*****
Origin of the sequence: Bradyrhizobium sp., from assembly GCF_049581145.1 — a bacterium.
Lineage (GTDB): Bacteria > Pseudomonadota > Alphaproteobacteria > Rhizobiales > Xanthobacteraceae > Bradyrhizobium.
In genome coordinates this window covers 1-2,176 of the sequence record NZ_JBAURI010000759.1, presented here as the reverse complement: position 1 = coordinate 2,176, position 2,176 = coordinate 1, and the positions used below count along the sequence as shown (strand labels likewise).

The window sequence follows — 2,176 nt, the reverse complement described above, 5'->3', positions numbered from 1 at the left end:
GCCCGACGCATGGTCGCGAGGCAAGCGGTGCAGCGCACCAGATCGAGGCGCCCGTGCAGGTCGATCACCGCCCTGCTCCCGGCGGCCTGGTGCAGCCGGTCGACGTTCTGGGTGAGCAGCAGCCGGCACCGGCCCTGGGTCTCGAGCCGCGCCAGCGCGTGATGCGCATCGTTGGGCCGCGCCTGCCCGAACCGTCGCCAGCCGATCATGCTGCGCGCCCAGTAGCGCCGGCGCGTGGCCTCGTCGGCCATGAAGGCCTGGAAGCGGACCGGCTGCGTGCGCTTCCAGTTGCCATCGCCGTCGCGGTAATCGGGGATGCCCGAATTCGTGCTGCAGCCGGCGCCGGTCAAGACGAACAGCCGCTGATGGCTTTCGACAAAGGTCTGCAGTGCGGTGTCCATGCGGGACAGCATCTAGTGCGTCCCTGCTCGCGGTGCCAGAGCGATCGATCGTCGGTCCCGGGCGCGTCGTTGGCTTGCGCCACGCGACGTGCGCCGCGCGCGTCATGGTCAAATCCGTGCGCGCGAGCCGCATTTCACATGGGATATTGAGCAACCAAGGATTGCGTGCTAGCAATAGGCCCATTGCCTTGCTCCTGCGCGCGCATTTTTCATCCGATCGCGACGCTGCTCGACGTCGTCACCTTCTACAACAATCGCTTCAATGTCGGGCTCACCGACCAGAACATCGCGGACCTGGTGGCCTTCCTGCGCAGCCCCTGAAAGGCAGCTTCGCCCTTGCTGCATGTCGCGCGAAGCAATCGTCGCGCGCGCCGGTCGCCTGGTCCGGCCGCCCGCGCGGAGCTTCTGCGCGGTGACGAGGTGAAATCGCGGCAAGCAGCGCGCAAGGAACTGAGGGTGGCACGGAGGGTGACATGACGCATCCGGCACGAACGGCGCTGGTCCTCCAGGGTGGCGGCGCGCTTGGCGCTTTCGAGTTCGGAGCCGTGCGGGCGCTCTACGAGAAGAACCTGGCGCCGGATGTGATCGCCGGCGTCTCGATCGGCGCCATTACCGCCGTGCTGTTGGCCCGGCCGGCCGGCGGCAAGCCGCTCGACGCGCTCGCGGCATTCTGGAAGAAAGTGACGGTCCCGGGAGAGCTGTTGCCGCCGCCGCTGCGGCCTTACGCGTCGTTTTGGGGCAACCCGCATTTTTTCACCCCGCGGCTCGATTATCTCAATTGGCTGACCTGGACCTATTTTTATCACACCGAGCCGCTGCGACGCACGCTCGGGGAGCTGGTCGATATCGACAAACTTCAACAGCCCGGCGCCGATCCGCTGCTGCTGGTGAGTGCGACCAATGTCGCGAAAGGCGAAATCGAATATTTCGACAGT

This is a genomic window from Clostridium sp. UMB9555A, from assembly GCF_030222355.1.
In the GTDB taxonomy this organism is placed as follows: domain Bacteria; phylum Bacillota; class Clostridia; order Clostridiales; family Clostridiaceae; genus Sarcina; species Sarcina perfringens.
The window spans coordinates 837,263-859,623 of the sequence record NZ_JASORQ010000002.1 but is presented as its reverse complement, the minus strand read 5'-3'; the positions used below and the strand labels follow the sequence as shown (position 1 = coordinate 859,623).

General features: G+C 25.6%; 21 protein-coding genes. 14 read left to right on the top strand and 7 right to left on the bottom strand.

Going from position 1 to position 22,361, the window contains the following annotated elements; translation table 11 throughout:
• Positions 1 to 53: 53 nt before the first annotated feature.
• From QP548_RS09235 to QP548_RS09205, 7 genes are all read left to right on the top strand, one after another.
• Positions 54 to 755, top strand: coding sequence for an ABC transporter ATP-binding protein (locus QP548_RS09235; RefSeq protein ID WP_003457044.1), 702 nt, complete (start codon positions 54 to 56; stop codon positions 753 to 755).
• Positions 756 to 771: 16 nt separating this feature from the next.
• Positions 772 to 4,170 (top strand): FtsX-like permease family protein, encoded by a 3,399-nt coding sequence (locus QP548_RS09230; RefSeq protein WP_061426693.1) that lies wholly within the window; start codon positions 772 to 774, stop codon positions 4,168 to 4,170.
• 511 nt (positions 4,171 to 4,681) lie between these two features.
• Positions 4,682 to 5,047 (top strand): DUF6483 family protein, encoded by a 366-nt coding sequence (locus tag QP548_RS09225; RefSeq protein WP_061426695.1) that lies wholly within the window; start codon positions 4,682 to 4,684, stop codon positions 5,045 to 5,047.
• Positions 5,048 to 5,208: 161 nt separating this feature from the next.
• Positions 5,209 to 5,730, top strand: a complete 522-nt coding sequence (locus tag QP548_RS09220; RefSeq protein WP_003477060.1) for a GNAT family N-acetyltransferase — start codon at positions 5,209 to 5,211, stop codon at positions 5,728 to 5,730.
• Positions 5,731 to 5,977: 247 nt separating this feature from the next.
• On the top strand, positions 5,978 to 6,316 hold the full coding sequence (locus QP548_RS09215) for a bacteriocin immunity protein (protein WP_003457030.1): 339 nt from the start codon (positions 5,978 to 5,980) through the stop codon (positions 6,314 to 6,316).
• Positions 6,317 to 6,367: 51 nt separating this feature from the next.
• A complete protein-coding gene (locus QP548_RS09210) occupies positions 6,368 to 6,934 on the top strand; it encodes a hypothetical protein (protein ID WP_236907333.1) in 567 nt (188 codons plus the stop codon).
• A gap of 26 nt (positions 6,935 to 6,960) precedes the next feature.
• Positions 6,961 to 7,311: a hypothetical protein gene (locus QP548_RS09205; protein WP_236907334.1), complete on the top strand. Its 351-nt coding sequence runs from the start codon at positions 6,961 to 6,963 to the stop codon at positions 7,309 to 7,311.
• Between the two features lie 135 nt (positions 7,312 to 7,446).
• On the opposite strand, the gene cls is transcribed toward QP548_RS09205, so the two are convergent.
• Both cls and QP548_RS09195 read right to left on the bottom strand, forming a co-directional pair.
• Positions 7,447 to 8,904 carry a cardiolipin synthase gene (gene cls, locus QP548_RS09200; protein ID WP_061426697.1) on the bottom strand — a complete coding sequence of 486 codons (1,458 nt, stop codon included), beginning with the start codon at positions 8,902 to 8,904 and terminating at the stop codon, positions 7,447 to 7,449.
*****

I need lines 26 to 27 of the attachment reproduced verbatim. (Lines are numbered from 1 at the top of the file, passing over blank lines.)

• Between the two features lie 135 nt (positions 7,312 to 7,446).
• On the opposite strand, the gene cls is transcribed toward QP548_RS09205, so the two are convergent.